Project RPO - Ladyhawke


Our small band of Gunters here in The DreamCage universe are reviewing every film mentioned in Ernest Cline's Ready Player One. This week Susan Omand gets cursed for eternity with Ladyhawke...

This is a story of wolf meets bird.

Phillipe Gaston (Matthew Broderick), a thief, has been thrown into the dungeons of Aquila in medieval France, which are said to be inescapable. Sentenced to death, he escapes through the sewers. The evil Bishop of Aquila (John Wood), the harsh ruler of the region, sends his captain of the guard, Marquet (Ken Hutchison), after Gaston to kill him but he is rescued by a mysterious knight, Etienne Navarre (Rutger Hauer) and his hawk, because Navarre wants Gaston to help him enter Aquila so he can kill the Bishop and they set off together. However, Navarre and the hawk mysteriously vanish at night and a beautiful woman (Michelle Pfeiffer) appears in the barn Navarre and Gaston were sheltering in. They are attacked by a peasant but saved by a large black wolf who happens to be in the neighbourhood. In the morning, Navarre and the hawk reappear, but every night, the lady and the wolf again meet with Gaston.

Gaston finds out the story behind this after both Navarre and the hawk are injured in a fight with the Bishop’s guards and Navarre asks Gaston to take the hawk to an old monk named Imperius (Leo McKern). Imperius explains that Navarre was once the captain of the guard in Aquila, and the woman, Isabeau, loved him. She confessed her love to her priest, Imperius himself. Inadvertantly Imperius betrayed the couple to the Bishop, who wanted Isabeau for himself, so the Bishop cursed the lovers with black magic, making Navarre a wolf by night and Isabeau a hawk by day to keep them apart. The curse could only be broken if both Isabeau and Navarre can face the Bishop together in their human forms. The only possibility for the curse to be broken, according to Imperius, is during the solar eclipse, which will occur in a few days.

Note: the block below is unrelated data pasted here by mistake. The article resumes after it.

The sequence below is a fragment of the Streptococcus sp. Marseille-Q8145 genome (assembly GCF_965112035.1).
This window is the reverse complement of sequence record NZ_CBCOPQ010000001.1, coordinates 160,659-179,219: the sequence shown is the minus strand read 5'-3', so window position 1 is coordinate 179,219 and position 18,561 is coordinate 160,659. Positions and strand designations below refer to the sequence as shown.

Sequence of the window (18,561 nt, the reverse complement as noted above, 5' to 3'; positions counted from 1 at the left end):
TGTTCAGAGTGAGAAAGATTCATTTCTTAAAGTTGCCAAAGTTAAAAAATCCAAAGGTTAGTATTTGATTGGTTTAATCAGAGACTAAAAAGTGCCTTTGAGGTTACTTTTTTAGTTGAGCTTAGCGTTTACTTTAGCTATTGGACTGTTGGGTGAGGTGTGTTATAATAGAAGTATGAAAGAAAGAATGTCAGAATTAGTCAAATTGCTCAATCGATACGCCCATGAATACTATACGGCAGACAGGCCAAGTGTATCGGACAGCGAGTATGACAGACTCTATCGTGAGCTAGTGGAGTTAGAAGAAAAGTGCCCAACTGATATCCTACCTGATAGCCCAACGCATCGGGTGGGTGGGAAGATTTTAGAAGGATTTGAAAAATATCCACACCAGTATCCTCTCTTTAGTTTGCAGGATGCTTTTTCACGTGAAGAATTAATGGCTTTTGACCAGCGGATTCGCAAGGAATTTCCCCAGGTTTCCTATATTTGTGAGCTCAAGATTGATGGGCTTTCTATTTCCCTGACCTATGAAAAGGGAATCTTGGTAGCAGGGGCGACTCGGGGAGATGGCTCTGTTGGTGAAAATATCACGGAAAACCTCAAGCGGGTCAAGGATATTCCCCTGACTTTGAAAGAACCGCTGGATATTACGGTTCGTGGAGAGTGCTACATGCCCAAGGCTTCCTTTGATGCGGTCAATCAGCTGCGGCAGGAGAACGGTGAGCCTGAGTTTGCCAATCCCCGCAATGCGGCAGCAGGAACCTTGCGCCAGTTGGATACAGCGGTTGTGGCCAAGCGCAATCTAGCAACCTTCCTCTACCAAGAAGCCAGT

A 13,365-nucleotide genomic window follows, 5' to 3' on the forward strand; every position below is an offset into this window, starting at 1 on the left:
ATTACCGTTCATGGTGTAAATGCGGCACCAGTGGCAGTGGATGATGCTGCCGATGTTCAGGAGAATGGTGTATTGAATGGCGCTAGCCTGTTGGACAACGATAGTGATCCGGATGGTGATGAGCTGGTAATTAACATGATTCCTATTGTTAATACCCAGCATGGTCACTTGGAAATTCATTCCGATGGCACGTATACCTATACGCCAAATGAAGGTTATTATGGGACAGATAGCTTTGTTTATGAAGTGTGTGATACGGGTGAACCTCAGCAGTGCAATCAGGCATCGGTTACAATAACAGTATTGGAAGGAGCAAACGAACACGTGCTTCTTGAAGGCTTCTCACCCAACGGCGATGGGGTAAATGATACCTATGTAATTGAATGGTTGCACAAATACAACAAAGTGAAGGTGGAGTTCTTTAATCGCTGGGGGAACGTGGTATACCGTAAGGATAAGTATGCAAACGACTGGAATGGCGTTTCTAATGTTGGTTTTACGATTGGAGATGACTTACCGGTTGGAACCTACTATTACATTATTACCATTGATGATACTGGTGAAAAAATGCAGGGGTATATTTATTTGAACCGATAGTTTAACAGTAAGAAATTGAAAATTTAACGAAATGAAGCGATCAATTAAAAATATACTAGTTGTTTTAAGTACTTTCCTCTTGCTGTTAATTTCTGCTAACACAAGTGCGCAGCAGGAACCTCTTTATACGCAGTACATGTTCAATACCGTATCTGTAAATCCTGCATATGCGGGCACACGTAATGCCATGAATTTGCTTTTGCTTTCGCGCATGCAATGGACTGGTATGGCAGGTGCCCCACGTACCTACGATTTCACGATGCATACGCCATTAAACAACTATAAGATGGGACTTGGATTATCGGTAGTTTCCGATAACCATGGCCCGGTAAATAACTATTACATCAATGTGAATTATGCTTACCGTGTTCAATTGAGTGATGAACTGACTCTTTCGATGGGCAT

After convincing Navarre that the plan will work, Imperius and Isabeau bring Navarre into the city at night, caged in his wolf form, as a present for the bishop with Gaston hiding under the cart. As the eclipse begins on the following day Gaston has to sneak into the cathedral through the sewers to unlock the doors. Worrying that the whole enterprise may fail, Navarre tells Imperius to kill the hawk when the bells ring at the end of mass, if Navarre has not returned. Gaston unlocks the doors and Navarre rides his horse right into the cathedral ready to fight for his love...

I had honestly forgotten how much fun this film is. The story itself holds up well, both as a love story and as an action film, with just the right amount of fantasy element, and the effects for their time were not bad, considering they had to deal with “that” transformation scene. The casting too was amazing. I will admit this was not one of Rutger Hauer’s strongest roles, he seems to have difficulty with the “traditional hero” thing and makes a much better bad guy imho, and I do wonder how the film would have turned out if the original choice for lead, Kurt Russell, had gone ahead with it. But, hey, it's Rutger Hauer, he gets forgiven for anything. However the rest of the cast are exceptional, with Michelle Pfieffer balancing ethereal beauty with a strong character, John Wood chewing scenery as the Bishop, the marvellous Leo McKern adding the right amount of sentimentality and Matthew Broderick topping it up with the necessary babbling light humour to what could have become quite a slush-fest of a movie if it took itself too seriously. But this was never going to happen with the assured hand of Richard Donner at the helm. With The Omen and Superman behind him and the next two films after Ladyhawke being The Goonies and Lethal Weapon, he had the breadth of genre to ensure the film doesn’t get bogged down.

There is however one thing that lets this film down and that’s the soundtrack. What were they thinking?! I mean, mediaeval French villages with a central story of love and magic aren’t really conjured up by a theme that reminds me far too much of MacGyver.



Image - IMDb